Where does your dog live?

My dogs live in my house. Yes, I used the plural of dog because there is more than one. Yes, I vacuum a lot! My dogs live in my house because I know that they enjoy my company and I enjoy theirs. I am reasonable about this living arrangement – the dogs are not able to stay in my house for 8 or 10 hours if I have to be away. If I must be gone for a long time period they are in a safe yard – big, securely fenced and safe. I live on 35 acres. I do not let my dogs have the entire 35 acres for their yard because it is unnecessary.
I have observed large, medium and small dogs of various breeds for years and I can tell you that most dogs sleep a lot. They exercise and play hard, but they sleep a lot. They do not require vast spaces of land for play and exercise.

Many people believe that dogs must have total freedom, that to fence them is cruel. I disagree. It is my responsibility to provide my dogs with exercise, shelter, food, water, vet care, training, and a safe and secure fenced yard. I want them to live a happy, healthy long life with me. Acreage was not part of the agreement, nor need it be! A dog without a secure place to be is a dog that is going to get into mischief.

Dogs left to their own devices will roam farther and farther (especially intact males). They will enter your neighbor’s property, run the neighbors fence line to agitate the neighbor dog, chase cattle and horses, dig holes in the neighbor’s yard, or worse. A dog on it’s own will find the smelliest stinkiest dead thing and then roll on it, or EAT the same stinky dead thing (prompting it to vomit said stinky mess on your lawn or carpet later). Letting a dog roam loose is a bit like letting a 10 year old child have the keys to the car with a full tank of gas – a recipe for trouble!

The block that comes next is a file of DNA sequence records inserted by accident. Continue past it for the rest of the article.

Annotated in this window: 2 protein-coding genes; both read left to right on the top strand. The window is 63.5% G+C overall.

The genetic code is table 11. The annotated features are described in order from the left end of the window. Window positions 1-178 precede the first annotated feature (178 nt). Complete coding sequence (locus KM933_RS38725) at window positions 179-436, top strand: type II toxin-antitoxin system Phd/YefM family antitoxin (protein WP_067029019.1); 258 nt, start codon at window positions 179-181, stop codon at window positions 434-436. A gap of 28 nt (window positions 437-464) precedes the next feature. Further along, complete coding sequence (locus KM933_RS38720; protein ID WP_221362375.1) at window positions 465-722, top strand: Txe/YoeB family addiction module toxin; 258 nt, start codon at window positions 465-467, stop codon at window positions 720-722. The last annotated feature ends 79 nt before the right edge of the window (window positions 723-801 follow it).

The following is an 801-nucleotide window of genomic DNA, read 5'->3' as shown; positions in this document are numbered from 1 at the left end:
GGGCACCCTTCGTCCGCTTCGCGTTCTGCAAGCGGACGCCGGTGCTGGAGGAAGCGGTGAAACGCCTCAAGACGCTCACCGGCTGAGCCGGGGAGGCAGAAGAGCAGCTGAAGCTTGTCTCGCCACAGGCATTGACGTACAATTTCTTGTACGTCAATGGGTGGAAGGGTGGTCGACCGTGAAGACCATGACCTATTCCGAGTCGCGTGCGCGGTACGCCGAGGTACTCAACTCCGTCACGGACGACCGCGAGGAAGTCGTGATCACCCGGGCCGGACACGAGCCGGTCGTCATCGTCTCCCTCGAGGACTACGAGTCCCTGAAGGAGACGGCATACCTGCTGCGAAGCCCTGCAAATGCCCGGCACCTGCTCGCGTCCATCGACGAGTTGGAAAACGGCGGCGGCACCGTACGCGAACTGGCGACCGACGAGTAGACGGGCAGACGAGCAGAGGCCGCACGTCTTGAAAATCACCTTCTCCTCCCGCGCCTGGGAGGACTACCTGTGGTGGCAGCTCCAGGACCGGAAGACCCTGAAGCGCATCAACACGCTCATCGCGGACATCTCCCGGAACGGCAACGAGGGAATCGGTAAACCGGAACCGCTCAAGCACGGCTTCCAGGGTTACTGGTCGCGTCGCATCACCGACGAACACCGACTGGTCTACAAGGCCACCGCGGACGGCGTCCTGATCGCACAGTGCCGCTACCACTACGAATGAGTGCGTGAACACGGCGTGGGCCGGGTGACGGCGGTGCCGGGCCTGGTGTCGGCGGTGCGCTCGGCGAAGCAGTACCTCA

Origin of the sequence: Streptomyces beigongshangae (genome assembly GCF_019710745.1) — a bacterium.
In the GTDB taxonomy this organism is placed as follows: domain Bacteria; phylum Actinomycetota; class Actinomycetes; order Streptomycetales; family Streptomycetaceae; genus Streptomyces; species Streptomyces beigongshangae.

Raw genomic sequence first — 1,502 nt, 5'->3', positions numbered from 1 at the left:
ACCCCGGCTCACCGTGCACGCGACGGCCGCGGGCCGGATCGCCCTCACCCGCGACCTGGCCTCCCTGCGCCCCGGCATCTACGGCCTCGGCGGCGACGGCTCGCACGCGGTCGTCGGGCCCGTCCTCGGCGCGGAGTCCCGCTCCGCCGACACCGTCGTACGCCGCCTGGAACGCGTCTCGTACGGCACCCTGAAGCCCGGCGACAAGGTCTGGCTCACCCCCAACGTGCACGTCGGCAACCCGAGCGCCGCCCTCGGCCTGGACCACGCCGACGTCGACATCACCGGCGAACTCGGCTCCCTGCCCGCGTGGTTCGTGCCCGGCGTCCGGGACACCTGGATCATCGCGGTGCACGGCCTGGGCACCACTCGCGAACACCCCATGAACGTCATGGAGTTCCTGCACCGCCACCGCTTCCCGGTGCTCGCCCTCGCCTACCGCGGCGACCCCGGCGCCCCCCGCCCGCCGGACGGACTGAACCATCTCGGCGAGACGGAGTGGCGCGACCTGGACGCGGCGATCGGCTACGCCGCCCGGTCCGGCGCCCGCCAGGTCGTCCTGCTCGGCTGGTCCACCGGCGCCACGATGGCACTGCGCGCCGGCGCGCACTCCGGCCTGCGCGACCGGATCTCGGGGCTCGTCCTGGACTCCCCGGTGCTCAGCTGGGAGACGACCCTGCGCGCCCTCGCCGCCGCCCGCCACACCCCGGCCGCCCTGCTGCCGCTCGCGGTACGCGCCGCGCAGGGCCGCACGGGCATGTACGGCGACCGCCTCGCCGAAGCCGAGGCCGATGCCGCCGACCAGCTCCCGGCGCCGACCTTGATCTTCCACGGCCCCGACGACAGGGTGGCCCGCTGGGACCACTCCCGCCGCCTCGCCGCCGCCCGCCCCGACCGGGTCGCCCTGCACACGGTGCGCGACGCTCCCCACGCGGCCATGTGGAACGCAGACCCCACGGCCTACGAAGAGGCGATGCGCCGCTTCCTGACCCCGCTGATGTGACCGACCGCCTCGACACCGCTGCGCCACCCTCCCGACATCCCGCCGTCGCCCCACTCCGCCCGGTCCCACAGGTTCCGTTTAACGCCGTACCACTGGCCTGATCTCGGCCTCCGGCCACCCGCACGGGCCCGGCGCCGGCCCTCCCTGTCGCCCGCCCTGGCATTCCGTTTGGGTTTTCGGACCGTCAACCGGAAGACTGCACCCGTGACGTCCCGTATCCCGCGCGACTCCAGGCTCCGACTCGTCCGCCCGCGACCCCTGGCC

So you tell me you live on 100 or 1000 acres and you don’t intend to fence your dog in. Why did you want a dog? Did you want a dog to work cattle? A real working dog is with it’s handler all of the time, and therefore is not loose on its own. If you plan to purchase a breed that excels in working cattle and sheep, such as a blue heeler and you intend to teach the dog to work, you can be the exception to the rule. The rule is this – provide a safe place for your dog to be at all times.

What about chaining the dog or using a tie out? Not the best option. A dog tied out is a dog that is prey to every other “bully” dog running loose. Maybe this is where the term “trapped like dog” came from - clearly a bad situation for a dog to be in.

Ok, you live in a lovely neighborhood that borders a park or golf course and none of the homes have fences, but you want a dog. One option is to have an electric fence professionally installed and your dog trained to understand the fence. Most of these fence types work by radio frequency. The dog will be required to wear a collar. The boundaries of the fence are established. The dog will receive a warning beep from the collar as it gets too close to the boundary. The dog will then receive a shock when it reaches the boundary. The idea is that the dog will learn to avoid the shock – the deterrent. For many dogs this works very well. This type of containment may keep your dog in, but it won’t keep other dogs out.

A fenced area can be as small as a few feet wide by 10 or 12 feet long – a “run” for the dog to be in if you don’t want to construct a conventional back yard fence. A dog run with shade can be a very good answer to the problem of outdoor space for you dog.

The best living arrangement is one that gives your dog time outdoors and time indoors with you and your family. My dogs are either in a securely fenced “doggie” safe yard (nothing available to chew up that could hurt them), on a leash, loose in my house under my supervision, or in a crate.
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